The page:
In the Epistle (Romans 5:1-5), Paul reminds us that we stand on the threshold of a sort of stairway which leads to “peace with God through our Lord Jesus Christ...through the Spirit that has been given to us.” In fact he says that “we boast in our hope of sharing the glory of God”. But first, Paul says, we have to climb the step of “suffering”. Much as we hate it and fear it, here the saying “No pain, no gain” definitely applies. Taking that step in hope, we find that it leads to a second step: “endurance”. And that leads to the next step: “character”, which then allows us to reach the step of “hope”, which, Paul notes, “does not disappoint us” because at that point “God’s love [God’s Self] has been poured into our hearts through the Holy Spirit that has [already] been given to us.” Julian of Norwich, great 14th century mystic, says: “...before God made us, God loved us...in this love God has done all God’s works...and in this love our life is everlasting...In our creation we had a beginning, but the love in which God created us was in God from without beginning, and in this love we have our beginning. And all this we shall see in God without end...” Dr. Kerrie Hide calls our life “a journey in love from God to God.” We have our being in going forth from God’s love in creation; we have our growing during our human life here below as we continue in an identifying relationship with God who is Love, in and through Jesus; and finally we have our completing in passing from this world, returning to God in Christ and in the Spirit of Love.


Finally, in reading today’s Gospel passage (John 16:12-15), bear in mind that the context is Jesus’ last sharing with the Apostles at their meal on the night before he suffered and died for humankind. He tries to prepare them for his absence: “I still have many things to say to you, but... When the Spirit of truth comes, he will guide you into all the truth...” How would you have felt? I’d venture to say that all of us, at one time or other in our prayer life, have experienced something like the Apostles’ loss, that sense of absence. The truth is: God can never be absent to us, really, or we’d simply cease to exist. Nevertheless, there are, for sure, times when we “feel” like God is absent. That feeling might mean a number of different things. It might mean that we feel that God isn’t meeting our expectations. After all, we all have great plans for our lives! Or it might mean that we’re actually experiencing a different form of God’s presence.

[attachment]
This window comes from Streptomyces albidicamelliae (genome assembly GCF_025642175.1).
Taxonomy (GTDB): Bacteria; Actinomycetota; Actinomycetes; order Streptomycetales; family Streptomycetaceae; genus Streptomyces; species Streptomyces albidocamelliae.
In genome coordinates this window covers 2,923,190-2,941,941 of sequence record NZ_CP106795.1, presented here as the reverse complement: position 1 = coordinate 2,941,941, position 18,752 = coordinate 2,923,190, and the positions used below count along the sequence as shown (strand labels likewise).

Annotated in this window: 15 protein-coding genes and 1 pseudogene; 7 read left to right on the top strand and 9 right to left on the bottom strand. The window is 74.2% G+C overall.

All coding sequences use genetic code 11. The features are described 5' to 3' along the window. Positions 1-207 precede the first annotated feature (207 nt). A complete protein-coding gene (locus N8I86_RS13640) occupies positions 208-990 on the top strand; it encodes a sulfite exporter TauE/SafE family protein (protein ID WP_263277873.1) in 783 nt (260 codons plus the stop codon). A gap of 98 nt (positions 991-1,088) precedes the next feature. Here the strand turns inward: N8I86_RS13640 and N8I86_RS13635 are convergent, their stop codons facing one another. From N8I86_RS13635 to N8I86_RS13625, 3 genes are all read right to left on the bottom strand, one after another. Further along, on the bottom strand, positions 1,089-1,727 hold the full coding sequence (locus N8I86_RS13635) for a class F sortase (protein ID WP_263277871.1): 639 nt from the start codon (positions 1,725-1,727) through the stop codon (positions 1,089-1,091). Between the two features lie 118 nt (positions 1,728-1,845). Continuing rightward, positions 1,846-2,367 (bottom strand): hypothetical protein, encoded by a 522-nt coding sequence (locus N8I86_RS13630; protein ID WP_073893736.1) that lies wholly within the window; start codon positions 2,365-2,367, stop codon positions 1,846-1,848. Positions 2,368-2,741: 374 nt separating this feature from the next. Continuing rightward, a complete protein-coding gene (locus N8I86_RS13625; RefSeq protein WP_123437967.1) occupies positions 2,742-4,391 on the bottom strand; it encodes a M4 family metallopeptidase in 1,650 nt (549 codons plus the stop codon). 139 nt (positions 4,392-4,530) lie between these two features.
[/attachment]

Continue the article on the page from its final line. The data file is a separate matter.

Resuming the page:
Sometimes God is present to us as silence/aloneness. Once in awhile when the grace of silence comes upon us, we realize that everything feels just right; we sit in quiet and peace, with no direction to our thoughts, no desire, no particular clarity about our place in the world. Just peace. Or, perhaps more frequently, we don’t find ourselves in a good place. We feel the burden of our inevitable failings and selfishness; we feel helpless and abandoned; we feel that everything is wrong with our world. Yet, even in the silence and darkness, deep down we may find an amazingly unexplainable peace. Someone has written that “God is the nail that splits our palms to break our grip on the world. He is an unfathomable darkness.


Sometimes God is present as quiet undemonstrable love. Novelist Timothy Farrington writes that “Real prayer is a disappearance, a surrender to the embrace of deepening mystery, in darkness. In that darkness, finally, God alone is. And God is infinite surprise...” That, I believe, is what Jesus is trying to convey to his Apostles in John’s Gospel: that the Advocate, the Comforter, the Spirit, whom we celebrated on Pentecost Sunday last week, though unseen, is the continuing presence of both the Father and of Jesus the Son, present here and now in their lives. The Spirit of Love invites us into a deep, direct experience of God among us, with us, and in us.


Julian of Norwich describes the Holy Spirit as “...the grace-filled gift of action in which we love God for Godself and ourselves in God, and all that God loves, for God’s sake”. Jesus says that “the grace-filled...action” of the Holy Spirit includes guiding us into “all the truth”: to all that Jesus has already taught and to what must still be further revealed; and speaking and declaring to us what the Father and Jesus share together.